John Fairfax v Punch (1980) 31 ALR 624, 632-3.


    Random House Australia Pty Ltd v Abbott [1999] FCA 1538, [22].


    Ettingshausen v Australian Consolidated Press Ltd (1991) 23 NSWLR 443, 447:

    "This imputation does not assert any moral blame for the exposure upon the plaintiff himself. It is well accepted law that, to be defamatory of a person, the imputation conveyed concerning him need not assert blame if it nevertheless tends to make other persons shun or avoid the plaintiff — for example, by attributing to him that he is insane: Morgan v Lingen (1863) 8 LT 800; or by attributing to her that she has been raped: Youssoupoff v Metro-Goldwyn-Mayer Pictures Ltd (1934) 50 TLR 581 at 587."

  1. In Parmiter v Coupland and Another (1840) 151 ER 340, the Hampshire Advertiser newspaper published about the late mayor in the borough of Winchester. The newspaper imputed "partial and corrupt conduct, and ignorance of his duties as mayor and justice of the peace for the borough." Park B. stated that the definition of defamation is, "A publication, without justification or lawful excuse, which is calculated to injure the reputation of another, by exposing him to hatred, contempt, or ridicule." He reasoned, "…any imputation of wicked or corrupt motives is unquestionably libellous; and such appears to be the nature of the publication here."

  1. Ettingshausen v Australian Consolidated Press Ltd (1991) 23 NSWLR 443 (Hunt J): "The phrase is calculated to injure used by Parke B should be understood in the sense of has the effect of injuring."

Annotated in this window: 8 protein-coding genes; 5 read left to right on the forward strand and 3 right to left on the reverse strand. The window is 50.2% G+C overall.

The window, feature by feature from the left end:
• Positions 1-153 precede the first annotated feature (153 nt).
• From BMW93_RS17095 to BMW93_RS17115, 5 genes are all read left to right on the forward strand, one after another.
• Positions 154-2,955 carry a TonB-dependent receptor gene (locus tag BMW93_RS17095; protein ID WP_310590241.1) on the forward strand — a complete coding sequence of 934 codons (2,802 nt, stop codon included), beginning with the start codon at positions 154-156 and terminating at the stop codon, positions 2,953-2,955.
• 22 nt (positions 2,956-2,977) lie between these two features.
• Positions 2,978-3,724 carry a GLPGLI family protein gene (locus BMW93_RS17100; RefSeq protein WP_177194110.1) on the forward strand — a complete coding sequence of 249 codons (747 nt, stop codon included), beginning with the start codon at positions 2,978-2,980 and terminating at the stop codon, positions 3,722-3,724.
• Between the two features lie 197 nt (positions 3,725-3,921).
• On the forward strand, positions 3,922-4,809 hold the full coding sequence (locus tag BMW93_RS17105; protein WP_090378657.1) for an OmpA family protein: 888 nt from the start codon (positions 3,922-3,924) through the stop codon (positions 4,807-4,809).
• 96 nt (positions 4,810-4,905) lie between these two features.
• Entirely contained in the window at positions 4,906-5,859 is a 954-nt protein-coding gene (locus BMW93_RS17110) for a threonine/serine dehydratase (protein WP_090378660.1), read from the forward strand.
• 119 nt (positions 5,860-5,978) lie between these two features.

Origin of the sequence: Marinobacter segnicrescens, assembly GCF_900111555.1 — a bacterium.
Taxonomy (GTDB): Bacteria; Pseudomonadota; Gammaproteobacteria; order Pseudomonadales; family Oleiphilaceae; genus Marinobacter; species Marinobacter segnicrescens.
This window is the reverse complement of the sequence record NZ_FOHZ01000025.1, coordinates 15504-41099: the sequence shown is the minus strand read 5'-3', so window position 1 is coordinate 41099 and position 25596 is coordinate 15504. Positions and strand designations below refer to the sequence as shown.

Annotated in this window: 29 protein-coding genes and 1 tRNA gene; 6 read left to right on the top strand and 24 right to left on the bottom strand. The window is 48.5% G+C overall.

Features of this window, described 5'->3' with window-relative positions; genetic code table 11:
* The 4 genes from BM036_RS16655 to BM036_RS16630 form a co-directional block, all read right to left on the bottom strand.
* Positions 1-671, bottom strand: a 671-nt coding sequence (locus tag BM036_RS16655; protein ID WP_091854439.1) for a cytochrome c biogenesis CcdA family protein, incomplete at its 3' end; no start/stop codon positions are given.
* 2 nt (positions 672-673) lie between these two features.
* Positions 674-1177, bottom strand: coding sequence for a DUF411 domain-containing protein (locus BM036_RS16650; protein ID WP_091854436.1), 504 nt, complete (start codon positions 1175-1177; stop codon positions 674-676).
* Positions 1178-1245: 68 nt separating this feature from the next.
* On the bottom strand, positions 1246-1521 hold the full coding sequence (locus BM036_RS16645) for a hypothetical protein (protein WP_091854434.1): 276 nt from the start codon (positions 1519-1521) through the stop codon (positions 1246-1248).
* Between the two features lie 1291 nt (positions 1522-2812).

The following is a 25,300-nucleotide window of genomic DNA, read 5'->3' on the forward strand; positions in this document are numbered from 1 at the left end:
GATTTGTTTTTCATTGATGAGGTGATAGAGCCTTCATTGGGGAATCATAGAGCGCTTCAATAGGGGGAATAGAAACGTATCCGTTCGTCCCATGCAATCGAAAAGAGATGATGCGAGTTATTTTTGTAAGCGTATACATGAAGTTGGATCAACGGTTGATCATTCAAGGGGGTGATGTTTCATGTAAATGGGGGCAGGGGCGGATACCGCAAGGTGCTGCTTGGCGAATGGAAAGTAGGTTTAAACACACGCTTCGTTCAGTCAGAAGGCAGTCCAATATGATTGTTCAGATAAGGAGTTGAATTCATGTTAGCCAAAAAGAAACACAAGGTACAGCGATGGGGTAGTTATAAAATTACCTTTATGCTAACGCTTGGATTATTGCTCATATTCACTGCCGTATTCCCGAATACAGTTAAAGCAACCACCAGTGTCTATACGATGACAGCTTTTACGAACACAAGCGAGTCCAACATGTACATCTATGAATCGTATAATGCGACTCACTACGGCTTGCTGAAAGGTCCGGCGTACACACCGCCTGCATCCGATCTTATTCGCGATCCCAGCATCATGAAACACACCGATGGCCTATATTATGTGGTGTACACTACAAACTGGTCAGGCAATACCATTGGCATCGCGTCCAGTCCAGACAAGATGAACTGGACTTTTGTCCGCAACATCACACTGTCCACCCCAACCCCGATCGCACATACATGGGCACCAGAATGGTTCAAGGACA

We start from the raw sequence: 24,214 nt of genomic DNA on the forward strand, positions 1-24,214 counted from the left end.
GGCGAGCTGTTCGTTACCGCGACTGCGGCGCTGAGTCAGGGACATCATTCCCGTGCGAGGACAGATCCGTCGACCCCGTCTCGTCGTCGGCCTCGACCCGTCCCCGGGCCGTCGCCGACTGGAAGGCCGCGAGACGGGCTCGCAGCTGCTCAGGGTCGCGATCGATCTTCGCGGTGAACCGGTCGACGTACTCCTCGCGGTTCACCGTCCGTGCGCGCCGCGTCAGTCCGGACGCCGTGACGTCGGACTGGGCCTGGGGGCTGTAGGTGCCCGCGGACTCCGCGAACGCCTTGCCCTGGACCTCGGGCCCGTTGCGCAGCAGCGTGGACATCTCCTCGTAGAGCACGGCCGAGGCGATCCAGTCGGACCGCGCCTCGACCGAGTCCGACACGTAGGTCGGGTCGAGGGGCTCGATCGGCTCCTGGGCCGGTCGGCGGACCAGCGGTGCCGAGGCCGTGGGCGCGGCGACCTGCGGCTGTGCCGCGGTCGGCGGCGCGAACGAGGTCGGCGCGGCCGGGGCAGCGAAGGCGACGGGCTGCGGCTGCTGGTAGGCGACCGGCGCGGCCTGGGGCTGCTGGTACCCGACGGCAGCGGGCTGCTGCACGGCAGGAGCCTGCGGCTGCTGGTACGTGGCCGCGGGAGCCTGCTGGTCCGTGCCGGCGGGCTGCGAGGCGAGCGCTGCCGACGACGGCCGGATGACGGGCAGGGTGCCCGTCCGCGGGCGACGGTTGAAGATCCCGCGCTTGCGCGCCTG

Carrier v Bonham [2001] QCA 234, [25]:

    "To my mind, however, the problem is that the expression “calculated” which is used in those passages is one of those weasel words that is capable of meaning either subjectively contemplated and intended, or objectively likely to happen. ... The implication I draw from the context in which the word appears in the passages quoted is that it was being used in the latter and not the former sense."


    Y and Z v W [2007] NSWCA 329 at [22]:

    “Calculated” in the test does not mean intended, since the intention of the publisher is immaterial and the imputation conveyed is determined objectively accordingly to the meaning which the ordinary reasonable person would give to the publication.

  1. David Rolph, Defamation Law (Thomson Reuters, 2016) 6.240.

  1. Tournier V. National Provincial and Union Bank of England [1924] 1 KB 461, 477: